3 reasons why you need an HR technology roadmap
Did you ever just drive without purpose? Just get in the car and go, turning left and right as the mood takes you at each intersection? It can be a fun way to spend a Sunday afternoon but if there’s somewhere you need to be, it’s about the worst method of navigation imaginable.
The same goes for HR technology. A basic HR technology roadmap will show:
- The business processes to be supported
- The objectives to be met
- The technology needed
- The implementation and maintenance program
- The resources required
Any organization large enough to benefit from an HRMS and/or other HR systems will derive a number of benefits from a roadmap or strategy.
1. A clear focus
An HR technology roadmap gives you the clearest and most direct route to your destination. It’s a clear statement of what tech you need, how it links to business goals and the timings of each stage/implementation. Then you follow the map. Of course, it’s open to review as business priorities and market forces change. A slowdown in the economy? An organizational restructure? You refer to the roadmap and decide what (if any) course changes are necessary. But you don’t go ‘off-road’ without a proper review first.
Recommended Reading: HRMS Vendor Guide - An asset for your HR technology roadmap
2. C-suite buy-in
Sometimes the biggest headache in HR is gaining and maintaining commitment at the top level of the organization; especially for HR technology which may be viewed as an unnecessary expense. A clear roadmap links your HR tech investment plans to the other people management and corporate strategies, helping you to lay out the business case. However, keep it simple – if it’s longer than a page or two, you know no one is going to read it (and if a printed version actually requires binding then you’ve probably wasted your effort!)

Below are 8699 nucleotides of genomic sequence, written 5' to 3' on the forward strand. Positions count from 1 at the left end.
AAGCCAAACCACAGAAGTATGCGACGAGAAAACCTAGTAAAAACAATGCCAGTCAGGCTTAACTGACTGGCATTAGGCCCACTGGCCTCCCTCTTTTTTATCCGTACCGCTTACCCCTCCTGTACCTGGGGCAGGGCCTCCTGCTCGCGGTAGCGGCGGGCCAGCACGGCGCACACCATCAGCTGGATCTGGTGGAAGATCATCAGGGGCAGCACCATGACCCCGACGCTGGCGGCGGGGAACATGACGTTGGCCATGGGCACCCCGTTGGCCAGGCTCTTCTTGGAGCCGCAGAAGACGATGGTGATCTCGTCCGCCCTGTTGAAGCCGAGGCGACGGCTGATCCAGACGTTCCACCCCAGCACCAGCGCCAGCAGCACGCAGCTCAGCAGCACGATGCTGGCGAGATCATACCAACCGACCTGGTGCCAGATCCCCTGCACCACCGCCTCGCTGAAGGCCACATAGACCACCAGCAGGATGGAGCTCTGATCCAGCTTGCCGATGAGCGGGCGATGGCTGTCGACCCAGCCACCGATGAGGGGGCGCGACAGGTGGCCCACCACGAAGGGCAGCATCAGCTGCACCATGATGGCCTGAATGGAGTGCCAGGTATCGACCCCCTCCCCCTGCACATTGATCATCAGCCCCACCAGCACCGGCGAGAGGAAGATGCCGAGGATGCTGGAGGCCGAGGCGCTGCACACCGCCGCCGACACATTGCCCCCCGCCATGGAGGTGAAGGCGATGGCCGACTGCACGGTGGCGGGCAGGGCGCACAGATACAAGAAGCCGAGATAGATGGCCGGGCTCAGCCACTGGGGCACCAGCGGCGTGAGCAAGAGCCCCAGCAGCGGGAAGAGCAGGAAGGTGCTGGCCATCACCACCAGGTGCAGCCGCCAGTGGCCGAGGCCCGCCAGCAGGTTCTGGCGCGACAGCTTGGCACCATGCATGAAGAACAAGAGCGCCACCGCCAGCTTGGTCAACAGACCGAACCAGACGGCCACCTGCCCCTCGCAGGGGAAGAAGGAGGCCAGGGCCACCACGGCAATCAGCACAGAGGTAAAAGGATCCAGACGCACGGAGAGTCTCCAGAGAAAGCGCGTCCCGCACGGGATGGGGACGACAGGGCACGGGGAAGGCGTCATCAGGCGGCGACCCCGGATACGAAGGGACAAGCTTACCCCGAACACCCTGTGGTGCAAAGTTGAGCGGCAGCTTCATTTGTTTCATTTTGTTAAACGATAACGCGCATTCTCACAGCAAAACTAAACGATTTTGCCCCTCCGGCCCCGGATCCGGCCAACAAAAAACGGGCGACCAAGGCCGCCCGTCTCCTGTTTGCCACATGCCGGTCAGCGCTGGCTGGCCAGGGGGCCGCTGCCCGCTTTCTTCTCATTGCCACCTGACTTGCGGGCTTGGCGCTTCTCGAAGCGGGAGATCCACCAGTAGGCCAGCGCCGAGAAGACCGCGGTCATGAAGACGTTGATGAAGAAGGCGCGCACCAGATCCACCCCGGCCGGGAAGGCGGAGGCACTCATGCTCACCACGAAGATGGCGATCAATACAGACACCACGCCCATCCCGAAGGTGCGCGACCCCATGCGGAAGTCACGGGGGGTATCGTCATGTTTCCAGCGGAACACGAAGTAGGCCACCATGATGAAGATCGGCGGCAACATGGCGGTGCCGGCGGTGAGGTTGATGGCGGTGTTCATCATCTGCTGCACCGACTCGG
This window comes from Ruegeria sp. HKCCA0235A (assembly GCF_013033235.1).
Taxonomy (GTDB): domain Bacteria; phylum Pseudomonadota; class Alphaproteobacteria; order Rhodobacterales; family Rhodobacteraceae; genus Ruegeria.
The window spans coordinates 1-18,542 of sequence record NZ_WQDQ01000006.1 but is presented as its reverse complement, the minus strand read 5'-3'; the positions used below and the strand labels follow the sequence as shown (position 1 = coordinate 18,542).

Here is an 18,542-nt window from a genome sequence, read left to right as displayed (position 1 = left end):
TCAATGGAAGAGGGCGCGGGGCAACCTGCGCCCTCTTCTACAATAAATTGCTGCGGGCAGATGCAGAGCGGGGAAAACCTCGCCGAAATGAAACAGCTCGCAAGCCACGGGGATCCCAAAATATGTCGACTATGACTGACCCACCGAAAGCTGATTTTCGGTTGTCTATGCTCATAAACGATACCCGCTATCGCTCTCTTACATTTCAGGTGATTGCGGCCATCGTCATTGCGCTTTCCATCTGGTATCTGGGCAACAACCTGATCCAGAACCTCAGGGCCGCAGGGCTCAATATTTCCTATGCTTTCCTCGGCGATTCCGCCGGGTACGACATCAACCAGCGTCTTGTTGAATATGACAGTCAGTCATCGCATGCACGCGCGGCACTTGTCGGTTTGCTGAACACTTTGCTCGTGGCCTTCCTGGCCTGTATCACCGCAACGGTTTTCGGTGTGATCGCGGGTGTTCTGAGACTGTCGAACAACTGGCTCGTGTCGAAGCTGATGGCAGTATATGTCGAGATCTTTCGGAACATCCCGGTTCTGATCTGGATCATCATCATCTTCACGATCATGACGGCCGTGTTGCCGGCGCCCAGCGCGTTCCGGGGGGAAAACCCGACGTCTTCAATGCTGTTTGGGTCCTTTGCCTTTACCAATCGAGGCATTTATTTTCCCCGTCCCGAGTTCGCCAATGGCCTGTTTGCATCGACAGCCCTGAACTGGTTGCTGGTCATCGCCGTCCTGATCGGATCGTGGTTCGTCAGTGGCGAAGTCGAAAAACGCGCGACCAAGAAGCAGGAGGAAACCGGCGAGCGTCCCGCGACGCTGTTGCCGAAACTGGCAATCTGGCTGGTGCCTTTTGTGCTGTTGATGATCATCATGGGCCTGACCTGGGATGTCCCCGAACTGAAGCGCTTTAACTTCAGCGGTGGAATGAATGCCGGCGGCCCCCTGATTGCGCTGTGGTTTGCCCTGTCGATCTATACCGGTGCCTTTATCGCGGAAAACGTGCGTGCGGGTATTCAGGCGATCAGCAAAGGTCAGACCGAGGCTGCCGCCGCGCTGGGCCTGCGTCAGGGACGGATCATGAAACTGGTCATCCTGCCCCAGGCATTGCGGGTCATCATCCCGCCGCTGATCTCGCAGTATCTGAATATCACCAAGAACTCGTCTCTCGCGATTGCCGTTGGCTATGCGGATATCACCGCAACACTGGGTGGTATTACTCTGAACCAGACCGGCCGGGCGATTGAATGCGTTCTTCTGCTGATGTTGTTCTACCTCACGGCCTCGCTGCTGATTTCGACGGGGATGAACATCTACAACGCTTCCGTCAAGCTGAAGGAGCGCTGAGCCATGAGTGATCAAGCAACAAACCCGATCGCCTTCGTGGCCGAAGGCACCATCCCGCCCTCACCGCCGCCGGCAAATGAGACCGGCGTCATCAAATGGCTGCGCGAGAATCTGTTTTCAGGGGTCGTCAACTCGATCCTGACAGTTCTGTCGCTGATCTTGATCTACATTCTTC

3. More co-ordinated vendor management
With updates, upgrades, and the new products they want to sell you, your HR technology vendors and suppliers can have a sizable impact on your HR operations. A roadmap clearly shows your tech priorities, making it less likely that you will be diverted by the latest shiny software when it’s dangled in front of you. However, don’t neglect to consult your vendor(s) as they will have their own roadmaps in the form of update/maintenance schedules. If you have a single vendor for all your systems then by all means partner with them when drawing up the roadmap; if you’re taking a multi-vendor route then just consult with each for the relevant information – either way, ownership of the roadmap stays with you.
The most recent PwC HR Technology Survey found that nearly a third of respondents still don’t have an roadmap and of those that do, only half review and refresh it each year. Having an HR technology roadmap means you know where you’re going and how you intend to get there. Put like that, why wouldn’t you have one?
5 ways HRMS can boost employee engagement
Can your HRMS help build an excited workforce? Guest blog from People Guru
Four types of HRMS consultant and what they can do for you
Understanding the type of HRMS consultant you need is essential to ensure a good ROI on their ser...
When should SMEs invest in HRMS?
When does upgrading from paper spreadsheets pay off for small businesses?